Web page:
When Did Mt Fuji Last Erupt?

The last Mt. Fuji eruption was in 1707. Although silent now, it was the scene of several explosions in the past.

The Hoei Eruption 1707

As the last explosion it was also one of the most powerful. The explosions began in mid December but it continued sporadically for a couple of weeks. In total the blasts lasted until January. Estimates showed that over 700 million cubic ft of ash were spread a hundred kilometers away.

This is confirmed by the presence of the cider ash in Edo. Other places that were affected included Sagami and Izu. The power of the blast resulted in the formation of the volcanic vents. This Mt. Fuji eruption was also characterized by earthquakes.


The earliest known explosion in the area took place 700,000 years ago. The current volcano is only a few thousand years old. However there were volcanoes in the area at the time. It was known as Komitake. It has been established that it was active during this period.

Komitake / Old Fuji

The volcano in the area was already known as Old Fuji. This explosion was more powerful than the previous one. It spewed lava, ash and rocks. The resulting blast led to the creation of an island mountain. It measured over 3,000 meters.

New Fuji: 5,000 Years Ago

This Mt. Fuji eruption was characterized by the presence of magma. It also had elements of scoria and ash. The blasts resulted in structure collapses. This explosion is considered as the most varied. It contained various elements that were not part of other eruptions.

Jomon Blasts

These consisted of four outbursts. These occurred 3,000 years ago. The explosions were characterized by black ash and were felt as far as Hamamatsu.

The Gotemba Mud / Lava Flow

This one occurred 2,300 years ago. The blast was so powerful that the eastern section of the volcano was destroyed. The resulting mud flow went all the way to Gotemba. The flow also made its way to Suruga Bay. This Mt. Fuji eruption covered a large portion of the land in mud and lava.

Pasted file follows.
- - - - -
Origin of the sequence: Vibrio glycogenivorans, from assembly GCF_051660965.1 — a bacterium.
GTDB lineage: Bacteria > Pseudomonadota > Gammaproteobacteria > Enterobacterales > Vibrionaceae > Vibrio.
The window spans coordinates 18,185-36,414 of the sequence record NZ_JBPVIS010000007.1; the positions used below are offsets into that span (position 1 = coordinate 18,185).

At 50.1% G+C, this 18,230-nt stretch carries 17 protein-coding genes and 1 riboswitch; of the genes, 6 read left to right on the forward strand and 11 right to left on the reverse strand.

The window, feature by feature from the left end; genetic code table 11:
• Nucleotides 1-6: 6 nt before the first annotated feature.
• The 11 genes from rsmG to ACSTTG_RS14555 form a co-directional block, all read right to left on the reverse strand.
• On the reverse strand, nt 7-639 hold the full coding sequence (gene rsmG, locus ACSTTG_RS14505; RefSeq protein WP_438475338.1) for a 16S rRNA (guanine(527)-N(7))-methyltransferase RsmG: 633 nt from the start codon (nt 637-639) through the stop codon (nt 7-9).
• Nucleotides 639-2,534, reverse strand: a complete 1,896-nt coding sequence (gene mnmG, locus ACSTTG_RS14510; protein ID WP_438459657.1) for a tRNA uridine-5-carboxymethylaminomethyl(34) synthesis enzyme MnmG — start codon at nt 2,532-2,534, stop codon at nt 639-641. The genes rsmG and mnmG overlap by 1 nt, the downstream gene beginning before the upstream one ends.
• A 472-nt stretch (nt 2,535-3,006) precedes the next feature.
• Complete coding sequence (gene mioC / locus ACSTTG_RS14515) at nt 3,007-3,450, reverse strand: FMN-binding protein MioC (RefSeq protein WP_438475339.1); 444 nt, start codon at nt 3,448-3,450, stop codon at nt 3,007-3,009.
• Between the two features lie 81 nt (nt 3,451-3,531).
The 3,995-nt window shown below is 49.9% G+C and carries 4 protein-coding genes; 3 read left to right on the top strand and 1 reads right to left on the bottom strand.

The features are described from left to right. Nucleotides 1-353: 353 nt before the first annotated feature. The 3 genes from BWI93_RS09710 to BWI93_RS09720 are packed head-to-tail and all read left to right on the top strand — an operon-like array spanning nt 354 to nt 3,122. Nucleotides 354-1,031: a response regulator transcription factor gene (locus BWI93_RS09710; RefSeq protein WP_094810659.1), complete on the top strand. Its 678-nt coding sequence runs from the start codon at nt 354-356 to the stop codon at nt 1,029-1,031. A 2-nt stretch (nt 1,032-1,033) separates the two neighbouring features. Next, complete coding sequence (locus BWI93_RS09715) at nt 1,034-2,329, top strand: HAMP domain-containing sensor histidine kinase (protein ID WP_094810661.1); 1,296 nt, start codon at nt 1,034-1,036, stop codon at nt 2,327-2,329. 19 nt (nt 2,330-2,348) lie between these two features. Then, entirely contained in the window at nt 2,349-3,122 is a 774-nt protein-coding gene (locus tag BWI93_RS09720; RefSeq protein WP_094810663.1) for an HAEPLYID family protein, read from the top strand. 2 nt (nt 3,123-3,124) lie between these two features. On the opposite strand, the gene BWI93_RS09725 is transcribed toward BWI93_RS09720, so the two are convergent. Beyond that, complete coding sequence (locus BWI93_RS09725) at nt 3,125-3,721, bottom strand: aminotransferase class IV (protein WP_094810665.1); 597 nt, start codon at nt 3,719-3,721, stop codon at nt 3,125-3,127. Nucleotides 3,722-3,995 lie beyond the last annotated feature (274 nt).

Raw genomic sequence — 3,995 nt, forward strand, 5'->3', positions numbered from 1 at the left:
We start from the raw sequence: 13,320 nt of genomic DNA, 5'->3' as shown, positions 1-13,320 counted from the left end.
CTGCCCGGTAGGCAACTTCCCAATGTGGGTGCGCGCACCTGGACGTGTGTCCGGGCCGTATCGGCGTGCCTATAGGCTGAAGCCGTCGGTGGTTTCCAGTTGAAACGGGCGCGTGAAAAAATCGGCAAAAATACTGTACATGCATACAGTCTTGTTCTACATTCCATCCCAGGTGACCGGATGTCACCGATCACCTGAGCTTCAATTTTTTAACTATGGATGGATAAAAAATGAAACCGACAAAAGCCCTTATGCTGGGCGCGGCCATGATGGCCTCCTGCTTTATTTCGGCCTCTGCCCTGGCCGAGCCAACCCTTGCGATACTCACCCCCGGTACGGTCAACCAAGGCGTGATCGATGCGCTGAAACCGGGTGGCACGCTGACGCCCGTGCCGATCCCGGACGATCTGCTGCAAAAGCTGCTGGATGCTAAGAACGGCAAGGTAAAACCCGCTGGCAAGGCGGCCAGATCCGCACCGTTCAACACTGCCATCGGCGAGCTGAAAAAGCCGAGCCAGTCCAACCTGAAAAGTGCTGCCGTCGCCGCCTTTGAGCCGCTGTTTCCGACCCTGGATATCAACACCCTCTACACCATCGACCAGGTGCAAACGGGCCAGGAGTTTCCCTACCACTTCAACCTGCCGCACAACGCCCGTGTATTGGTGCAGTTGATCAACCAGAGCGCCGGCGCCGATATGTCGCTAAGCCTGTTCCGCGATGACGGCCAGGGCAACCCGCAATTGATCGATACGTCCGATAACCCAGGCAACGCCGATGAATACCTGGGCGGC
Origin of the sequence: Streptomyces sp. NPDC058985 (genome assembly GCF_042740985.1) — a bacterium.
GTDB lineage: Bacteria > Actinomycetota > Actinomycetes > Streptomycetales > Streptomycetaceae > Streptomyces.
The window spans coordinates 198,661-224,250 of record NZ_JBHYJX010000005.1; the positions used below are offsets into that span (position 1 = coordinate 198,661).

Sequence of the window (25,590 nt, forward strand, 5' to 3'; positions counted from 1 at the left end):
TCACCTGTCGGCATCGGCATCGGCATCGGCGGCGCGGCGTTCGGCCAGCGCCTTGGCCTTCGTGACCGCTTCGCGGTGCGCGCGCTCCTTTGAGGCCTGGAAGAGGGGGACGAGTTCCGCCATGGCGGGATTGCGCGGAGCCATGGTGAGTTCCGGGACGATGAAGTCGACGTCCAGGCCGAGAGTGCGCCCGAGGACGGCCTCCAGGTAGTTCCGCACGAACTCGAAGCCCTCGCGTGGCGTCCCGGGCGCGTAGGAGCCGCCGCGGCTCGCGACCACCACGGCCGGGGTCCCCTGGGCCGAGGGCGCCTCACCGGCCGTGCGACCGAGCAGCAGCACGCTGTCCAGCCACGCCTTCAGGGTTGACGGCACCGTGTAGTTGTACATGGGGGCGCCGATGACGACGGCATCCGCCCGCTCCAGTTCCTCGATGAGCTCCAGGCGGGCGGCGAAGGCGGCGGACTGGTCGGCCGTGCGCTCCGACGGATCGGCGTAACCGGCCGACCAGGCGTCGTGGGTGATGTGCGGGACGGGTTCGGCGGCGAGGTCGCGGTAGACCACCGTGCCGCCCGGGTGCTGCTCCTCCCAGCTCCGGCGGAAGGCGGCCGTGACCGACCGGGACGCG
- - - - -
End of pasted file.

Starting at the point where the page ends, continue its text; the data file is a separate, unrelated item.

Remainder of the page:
Jogan Blasts

These explosions took place circa 864. The exact date is unknown. What is known is that the explosion destroyed the north face of the volcano. Scientific evidence indicates that the explosion was marked by strong lava flow. It isn’t clear if it was accompanied by pyroclastic material or black ash.

There have been a total of 16 eruptions on record from 781 onwards. These explosions are divided into eras. The Heian Era is the earliest. It is the period between 800 and 1083. In that time period there were a dozen eruptions. The inactive and quiet time lasted from 1083 to 1511. The last was the aforementioned Hoei blasts. It should be noted that the dates for these explosions (especially the early ones) are approximates.

There is no indication that the Mt. Fuji eruption will resume anytime soon. Silent for centuries now, it is still nevertheless one of the most awe inspiring volcanoes in the world.

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